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Creating competitive markets

Ryan Hahn's picture

It is a matter of debate whether governments should play an active role in stimulating industrial upgrading. But it strikes me as highly unlikely that an activist role for government has much benefit for products low on the value chain. A new policy note from ODI on four product markets in five developing countries seems to bear this out. The market for sugar is a particular object of abuse:

...the state is heavily involved in the sugar industry in some countries, including Bangladesh, Kenya and Viet Nam. In all three countries, however, the state-led sugar industries exhibit low productivity and poor performance, and the use of obsolete technology and inefficient farming methods mean poor cane yields and sugar outputs. All three are struggling to compete and survive in the face of competition from sugar that is either privately produced or imported. They need substantial levels of costly government subsidisation, which is unlikely to be sustainable in the long run, thus jeopardising many livelihoods.

In stark contrast, Zambia, which has a private sector-led sugar industry, produces the highest amounts of sugar per hectare of the five countries, (three times higher than Viet Nam which is the next most efficient country).

The five data points don't add up to an econometric study, but the case-study approach employed by ODI provides a much more granular understanding of the political economy issues involved. And it's very hard to ignore the huge difference in sugar prices between Zambia and the other countries. Much more on competition policy is available in ODI's comprehensive 107-page report, plus related case studies for each of the countries covered in the report.


Submitted by Peter D'Souza on
Another particularly interesting finding worth highlighting from this ODI study, which was funded by DFID, was in the cement sector. Competition among smaller firms in 2 countries trumped potentially substantial economies of scale for the larger, more concentrated firms in the other 3 countries in delivering lower prices. This illustrates the strong incentives competitive markets provide reducing prices and efficient production.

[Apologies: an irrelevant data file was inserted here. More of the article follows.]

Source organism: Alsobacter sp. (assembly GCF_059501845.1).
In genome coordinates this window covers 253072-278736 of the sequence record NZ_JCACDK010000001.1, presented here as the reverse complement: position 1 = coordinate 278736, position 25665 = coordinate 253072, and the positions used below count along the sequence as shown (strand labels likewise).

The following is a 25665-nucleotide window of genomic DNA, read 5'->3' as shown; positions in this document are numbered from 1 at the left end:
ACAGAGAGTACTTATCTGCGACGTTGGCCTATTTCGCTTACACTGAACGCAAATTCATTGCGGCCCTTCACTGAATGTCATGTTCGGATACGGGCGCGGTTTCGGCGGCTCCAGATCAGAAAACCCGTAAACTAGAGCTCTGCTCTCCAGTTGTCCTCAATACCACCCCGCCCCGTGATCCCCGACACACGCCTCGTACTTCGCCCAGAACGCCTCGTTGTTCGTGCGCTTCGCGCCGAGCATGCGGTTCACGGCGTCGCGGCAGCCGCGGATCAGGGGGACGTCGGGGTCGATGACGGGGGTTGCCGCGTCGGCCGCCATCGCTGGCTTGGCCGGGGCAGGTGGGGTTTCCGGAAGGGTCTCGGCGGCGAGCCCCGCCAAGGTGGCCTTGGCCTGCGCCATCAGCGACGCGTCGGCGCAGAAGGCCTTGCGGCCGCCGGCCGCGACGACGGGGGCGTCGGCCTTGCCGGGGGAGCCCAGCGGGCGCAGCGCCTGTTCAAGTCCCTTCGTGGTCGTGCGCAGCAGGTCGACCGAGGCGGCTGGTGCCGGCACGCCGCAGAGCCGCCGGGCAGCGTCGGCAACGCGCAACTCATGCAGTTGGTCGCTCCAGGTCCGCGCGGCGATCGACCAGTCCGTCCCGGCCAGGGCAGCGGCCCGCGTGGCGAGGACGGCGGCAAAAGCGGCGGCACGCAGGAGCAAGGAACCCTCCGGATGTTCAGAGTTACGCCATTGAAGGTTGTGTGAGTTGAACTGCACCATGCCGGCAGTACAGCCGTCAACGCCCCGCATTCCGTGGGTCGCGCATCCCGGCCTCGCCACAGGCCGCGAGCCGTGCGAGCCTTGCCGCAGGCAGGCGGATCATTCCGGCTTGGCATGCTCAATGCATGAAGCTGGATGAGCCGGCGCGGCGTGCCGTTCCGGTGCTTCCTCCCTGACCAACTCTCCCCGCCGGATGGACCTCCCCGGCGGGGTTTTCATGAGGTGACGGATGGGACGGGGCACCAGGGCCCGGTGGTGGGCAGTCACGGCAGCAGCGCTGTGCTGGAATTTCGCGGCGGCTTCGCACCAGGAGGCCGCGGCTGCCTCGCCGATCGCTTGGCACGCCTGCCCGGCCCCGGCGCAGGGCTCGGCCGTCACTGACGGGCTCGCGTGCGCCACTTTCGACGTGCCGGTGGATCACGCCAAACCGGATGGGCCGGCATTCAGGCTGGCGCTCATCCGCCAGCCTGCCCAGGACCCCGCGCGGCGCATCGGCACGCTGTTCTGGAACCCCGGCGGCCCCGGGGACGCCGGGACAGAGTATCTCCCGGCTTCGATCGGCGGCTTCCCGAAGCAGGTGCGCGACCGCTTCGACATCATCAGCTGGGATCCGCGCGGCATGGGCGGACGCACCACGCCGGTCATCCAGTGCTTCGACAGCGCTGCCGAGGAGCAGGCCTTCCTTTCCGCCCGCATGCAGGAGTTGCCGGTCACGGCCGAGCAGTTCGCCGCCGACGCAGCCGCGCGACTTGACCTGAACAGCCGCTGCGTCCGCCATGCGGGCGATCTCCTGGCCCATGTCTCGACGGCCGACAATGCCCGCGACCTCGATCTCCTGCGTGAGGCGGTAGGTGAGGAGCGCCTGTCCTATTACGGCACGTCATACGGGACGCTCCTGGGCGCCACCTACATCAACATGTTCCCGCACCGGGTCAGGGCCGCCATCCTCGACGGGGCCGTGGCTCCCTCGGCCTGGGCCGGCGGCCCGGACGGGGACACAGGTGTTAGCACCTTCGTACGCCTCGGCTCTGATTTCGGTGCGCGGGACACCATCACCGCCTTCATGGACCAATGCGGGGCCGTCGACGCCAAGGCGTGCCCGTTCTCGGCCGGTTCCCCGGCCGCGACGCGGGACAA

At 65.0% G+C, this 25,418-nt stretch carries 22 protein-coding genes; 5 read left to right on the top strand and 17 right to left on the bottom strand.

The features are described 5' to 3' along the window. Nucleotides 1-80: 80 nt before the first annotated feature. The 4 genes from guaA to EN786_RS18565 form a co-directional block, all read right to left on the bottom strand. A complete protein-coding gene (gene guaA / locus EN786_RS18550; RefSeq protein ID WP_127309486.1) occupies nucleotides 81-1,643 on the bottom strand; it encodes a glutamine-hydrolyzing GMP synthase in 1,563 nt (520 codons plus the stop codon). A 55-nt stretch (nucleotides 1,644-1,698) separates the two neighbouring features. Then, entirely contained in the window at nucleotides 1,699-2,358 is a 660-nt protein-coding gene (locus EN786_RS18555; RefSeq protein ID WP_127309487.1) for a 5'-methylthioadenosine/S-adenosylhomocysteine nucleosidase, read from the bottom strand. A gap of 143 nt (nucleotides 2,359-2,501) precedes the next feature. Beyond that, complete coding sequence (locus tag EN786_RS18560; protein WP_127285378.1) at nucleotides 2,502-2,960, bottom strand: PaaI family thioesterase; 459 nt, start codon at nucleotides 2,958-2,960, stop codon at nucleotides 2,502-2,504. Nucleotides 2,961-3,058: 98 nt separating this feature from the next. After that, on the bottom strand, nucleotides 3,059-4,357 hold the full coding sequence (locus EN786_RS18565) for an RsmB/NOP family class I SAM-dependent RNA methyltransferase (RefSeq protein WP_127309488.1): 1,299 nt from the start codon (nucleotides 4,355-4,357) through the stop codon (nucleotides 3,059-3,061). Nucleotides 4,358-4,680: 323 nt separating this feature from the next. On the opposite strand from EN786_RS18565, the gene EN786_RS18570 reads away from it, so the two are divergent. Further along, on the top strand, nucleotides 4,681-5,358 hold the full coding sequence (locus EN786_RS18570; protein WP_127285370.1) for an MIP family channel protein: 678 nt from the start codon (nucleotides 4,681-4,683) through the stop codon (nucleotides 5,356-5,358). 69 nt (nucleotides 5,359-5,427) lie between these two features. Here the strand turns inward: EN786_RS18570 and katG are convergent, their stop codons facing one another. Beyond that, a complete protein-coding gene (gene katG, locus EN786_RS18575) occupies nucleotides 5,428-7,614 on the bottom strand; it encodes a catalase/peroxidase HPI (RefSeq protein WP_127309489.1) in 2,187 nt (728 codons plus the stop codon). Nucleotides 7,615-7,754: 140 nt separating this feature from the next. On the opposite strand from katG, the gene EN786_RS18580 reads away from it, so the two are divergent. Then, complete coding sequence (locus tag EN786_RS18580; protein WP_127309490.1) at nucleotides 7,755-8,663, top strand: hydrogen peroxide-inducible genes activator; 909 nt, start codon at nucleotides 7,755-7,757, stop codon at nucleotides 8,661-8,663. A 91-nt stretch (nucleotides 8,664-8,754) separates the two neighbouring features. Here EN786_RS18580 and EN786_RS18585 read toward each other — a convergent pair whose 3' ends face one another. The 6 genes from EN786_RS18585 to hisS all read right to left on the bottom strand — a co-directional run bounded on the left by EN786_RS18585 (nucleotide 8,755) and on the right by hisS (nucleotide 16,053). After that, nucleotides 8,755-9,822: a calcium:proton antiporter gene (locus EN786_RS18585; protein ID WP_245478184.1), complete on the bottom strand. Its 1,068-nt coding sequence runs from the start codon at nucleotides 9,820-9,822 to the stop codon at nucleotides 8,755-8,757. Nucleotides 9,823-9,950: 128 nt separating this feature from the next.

Submitted by Ben Richardson on
I think it should be noted that the ODI report does contain some criticism of Zambia's sugar industry, and in this way private sector development also. It argues that the industry is essentially a monopoly and that the dominant company Illovo has been able to artificially inflate consumer prices and restrict competitors entering the market. My own research found that the company has also lowered its tax contributions to the Zambian government and that many of its social development projects are in fact funded by aid donors. See here for download: Rather than pitting private ownership against public ownership, I think it is more productive in development terms to think in terms of scale. Promoting small-scale industry limits the capture of government policy and allows poorer producers to set up in business.

Submitted by GS RADJOU on
I think creating competitive market is about shaping business functions and organizational design, with one purpose in mind to adapt to the business environment. See Michael Porter for the share values and the shareholder. value. If there is no investment, one cannot break the poverty cycle chain i.e. no investment --> no resource --> weak people --> no resource --> no investment.

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